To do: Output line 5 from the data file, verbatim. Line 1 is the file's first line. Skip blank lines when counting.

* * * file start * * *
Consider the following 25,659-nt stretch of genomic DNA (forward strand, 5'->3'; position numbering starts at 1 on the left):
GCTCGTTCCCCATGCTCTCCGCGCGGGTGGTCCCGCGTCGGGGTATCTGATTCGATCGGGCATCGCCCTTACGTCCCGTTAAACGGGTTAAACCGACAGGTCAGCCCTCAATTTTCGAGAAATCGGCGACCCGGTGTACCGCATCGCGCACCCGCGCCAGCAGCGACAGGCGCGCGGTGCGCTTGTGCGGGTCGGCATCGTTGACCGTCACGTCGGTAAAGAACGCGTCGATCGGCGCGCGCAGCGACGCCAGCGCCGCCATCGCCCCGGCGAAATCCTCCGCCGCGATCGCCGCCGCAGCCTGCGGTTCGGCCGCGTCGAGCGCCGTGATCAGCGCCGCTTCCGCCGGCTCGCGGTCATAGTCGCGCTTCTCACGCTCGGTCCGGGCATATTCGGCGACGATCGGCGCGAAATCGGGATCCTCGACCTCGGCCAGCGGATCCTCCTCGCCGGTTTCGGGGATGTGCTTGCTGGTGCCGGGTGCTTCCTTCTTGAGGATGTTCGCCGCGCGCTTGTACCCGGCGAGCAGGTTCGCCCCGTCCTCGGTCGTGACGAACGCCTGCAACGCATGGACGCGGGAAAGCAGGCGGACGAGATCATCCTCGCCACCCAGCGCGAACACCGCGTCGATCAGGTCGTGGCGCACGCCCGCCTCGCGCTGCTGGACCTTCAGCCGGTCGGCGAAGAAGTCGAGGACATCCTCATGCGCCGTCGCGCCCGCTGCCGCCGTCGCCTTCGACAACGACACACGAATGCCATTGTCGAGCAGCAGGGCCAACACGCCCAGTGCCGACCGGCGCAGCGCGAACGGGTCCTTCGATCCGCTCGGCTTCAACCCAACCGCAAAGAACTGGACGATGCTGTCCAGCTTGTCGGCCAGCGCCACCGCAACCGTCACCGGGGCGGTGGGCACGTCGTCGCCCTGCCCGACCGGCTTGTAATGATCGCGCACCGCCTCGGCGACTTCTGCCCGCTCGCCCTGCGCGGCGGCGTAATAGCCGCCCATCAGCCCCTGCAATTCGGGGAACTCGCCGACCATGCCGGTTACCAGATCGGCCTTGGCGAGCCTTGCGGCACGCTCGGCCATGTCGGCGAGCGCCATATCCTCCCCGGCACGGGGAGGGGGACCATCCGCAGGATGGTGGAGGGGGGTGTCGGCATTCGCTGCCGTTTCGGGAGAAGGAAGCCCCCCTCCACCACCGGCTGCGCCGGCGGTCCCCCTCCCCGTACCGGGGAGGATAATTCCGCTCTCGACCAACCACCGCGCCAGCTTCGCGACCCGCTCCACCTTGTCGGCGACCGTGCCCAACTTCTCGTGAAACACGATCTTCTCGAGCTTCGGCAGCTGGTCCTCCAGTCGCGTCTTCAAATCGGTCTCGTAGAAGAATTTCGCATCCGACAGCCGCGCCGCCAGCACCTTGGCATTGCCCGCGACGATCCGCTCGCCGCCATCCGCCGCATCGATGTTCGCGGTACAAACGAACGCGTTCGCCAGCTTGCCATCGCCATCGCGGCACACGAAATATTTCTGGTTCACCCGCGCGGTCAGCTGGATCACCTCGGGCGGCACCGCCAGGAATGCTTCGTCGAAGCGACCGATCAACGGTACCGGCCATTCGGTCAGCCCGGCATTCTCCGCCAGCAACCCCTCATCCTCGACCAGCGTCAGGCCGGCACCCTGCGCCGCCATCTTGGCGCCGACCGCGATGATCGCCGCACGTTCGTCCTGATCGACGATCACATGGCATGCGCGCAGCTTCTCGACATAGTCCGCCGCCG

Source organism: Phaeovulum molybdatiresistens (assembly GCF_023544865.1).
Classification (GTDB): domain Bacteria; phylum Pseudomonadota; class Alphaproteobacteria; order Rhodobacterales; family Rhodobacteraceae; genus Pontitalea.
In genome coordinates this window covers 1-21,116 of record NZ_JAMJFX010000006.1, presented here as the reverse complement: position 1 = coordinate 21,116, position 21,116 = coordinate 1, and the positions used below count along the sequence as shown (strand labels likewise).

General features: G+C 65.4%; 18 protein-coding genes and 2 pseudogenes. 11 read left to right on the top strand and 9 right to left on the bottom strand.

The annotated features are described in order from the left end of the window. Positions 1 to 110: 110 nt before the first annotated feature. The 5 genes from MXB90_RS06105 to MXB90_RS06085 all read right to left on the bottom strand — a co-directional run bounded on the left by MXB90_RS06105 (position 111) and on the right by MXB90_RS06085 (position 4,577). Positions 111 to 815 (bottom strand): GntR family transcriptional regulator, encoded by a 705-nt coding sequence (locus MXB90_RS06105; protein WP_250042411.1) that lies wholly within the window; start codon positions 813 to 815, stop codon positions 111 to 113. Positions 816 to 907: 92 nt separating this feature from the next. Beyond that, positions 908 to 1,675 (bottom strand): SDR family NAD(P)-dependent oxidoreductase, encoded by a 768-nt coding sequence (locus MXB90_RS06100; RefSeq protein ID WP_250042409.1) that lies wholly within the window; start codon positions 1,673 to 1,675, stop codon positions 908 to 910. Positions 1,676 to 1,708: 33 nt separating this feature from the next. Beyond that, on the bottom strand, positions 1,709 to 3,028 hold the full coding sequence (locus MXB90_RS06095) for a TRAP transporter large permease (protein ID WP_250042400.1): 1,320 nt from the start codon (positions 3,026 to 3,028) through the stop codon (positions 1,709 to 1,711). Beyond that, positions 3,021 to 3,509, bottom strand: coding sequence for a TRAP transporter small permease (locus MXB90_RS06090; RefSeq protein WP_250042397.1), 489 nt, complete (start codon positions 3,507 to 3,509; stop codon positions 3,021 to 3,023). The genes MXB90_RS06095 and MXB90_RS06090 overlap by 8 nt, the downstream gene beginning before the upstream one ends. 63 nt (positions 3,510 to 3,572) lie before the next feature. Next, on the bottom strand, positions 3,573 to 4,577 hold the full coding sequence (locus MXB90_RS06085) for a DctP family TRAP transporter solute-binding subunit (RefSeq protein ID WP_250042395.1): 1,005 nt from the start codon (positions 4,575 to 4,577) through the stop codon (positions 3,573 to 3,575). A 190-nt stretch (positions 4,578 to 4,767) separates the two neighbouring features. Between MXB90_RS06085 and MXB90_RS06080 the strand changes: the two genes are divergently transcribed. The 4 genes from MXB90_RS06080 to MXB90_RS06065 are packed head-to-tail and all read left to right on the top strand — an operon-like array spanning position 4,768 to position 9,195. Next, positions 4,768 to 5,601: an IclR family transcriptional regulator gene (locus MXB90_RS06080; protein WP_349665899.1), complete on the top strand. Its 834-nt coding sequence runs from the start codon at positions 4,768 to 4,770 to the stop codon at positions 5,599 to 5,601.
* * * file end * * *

In genome coordinates this window covers 1-21,116 of record NZ_JAMJFX010000006.1, presented here as the reverse complement: position 1 = coordinate 21,116, position 21,116 = coordinate 1, and the positions used below count along the sequence as shown (strand labels likewise).